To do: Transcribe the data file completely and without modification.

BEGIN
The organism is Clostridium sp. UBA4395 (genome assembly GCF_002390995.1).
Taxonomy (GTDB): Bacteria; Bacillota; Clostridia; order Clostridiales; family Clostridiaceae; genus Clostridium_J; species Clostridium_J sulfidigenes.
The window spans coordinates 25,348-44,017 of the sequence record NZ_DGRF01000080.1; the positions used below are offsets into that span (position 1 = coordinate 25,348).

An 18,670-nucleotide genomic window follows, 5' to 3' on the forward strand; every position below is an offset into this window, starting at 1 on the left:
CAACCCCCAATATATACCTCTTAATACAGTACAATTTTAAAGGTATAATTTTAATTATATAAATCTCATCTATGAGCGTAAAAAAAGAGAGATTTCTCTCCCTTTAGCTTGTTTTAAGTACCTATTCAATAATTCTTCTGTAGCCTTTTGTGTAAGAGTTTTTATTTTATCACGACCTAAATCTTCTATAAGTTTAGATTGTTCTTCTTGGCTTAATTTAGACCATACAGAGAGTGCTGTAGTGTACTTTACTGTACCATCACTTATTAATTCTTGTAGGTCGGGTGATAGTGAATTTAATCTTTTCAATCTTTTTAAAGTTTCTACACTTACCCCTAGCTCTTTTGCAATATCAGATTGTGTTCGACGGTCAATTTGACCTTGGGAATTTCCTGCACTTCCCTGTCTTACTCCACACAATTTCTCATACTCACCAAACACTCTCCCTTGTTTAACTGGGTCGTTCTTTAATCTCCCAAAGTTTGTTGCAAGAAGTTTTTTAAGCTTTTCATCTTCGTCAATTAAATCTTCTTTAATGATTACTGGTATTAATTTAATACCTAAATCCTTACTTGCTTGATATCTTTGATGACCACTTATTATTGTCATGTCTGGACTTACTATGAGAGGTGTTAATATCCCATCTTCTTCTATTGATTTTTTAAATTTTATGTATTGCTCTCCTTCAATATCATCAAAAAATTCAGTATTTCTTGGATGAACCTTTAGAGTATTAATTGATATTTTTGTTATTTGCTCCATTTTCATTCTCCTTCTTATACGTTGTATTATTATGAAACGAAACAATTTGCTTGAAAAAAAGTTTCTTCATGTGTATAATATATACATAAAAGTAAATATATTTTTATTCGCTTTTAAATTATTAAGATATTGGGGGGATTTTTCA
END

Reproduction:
The organism is Clostridium sp. UBA4395 (genome assembly GCF_002390995.1).
Taxonomy (GTDB): Bacteria; Bacillota; Clostridia; order Clostridiales; family Clostridiaceae; genus Clostridium_J; species Clostridium_J sulfidigenes.
The window spans coordinates 25,348-44,017 of the sequence record NZ_DGRF01000080.1; the positions used below are offsets into that span (position 1 = coordinate 25,348).

An 18,670-nucleotide genomic window follows, 5' to 3' on the forward strand; every position below is an offset into this window, starting at 1 on the left:
CAACCCCCAATATATACCTCTTAATACAGTACAATTTTAAAGGTATAATTTTAATTATATAAATCTCATCTATGAGCGTAAAAAAAGAGAGATTTCTCTCCCTTTAGCTTGTTTTAAGTACCTATTCAATAATTCTTCTGTAGCCTTTTGTGTAAGAGTTTTTATTTTATCACGACCTAAATCTTCTATAAGTTTAGATTGTTCTTCTTGGCTTAATTTAGACCATACAGAGAGTGCTGTAGTGTACTTTACTGTACCATCACTTATTAATTCTTGTAGGTCGGGTGATAGTGAATTTAATCTTTTCAATCTTTTTAAAGTTTCTACACTTACCCCTAGCTCTTTTGCAATATCAGATTGTGTTCGACGGTCAATTTGACCTTGGGAATTTCCTGCACTTCCCTGTCTTACTCCACACAATTTCTCATACTCACCAAACACTCTCCCTTGTTTAACTGGGTCGTTCTTTAATCTCCCAAAGTTTGTTGCAAGAAGTTTTTTAAGCTTTTCATCTTCGTCAATTAAATCTTCTTTAATGATTACTGGTATTAATTTAATACCTAAATCCTTACTTGCTTGATATCTTTGATGACCACTTATTATTGTCATGTCTGGACTTACTATGAGAGGTGTTAATATCCCATCTTCTTCTATTGATTTTTTAAATTTTATGTATTGCTCTCCTTCAATATCATCAAAAAATTCAGTATTTCTTGGATGAACCTTTAGAGTATTAATTGATATTTTTGTTATTTGCTCCATTTTCATTCTCCTTCTTATACGTTGTATTATTATGAAACGAAACAATTTGCTTGAAAAAAAGTTTCTTCATGTGTATAATATATACATAAAAGTAAATATATTTTTATTCGCTTTTAAATTATTAAGATATTGGGGGGATTTTTCA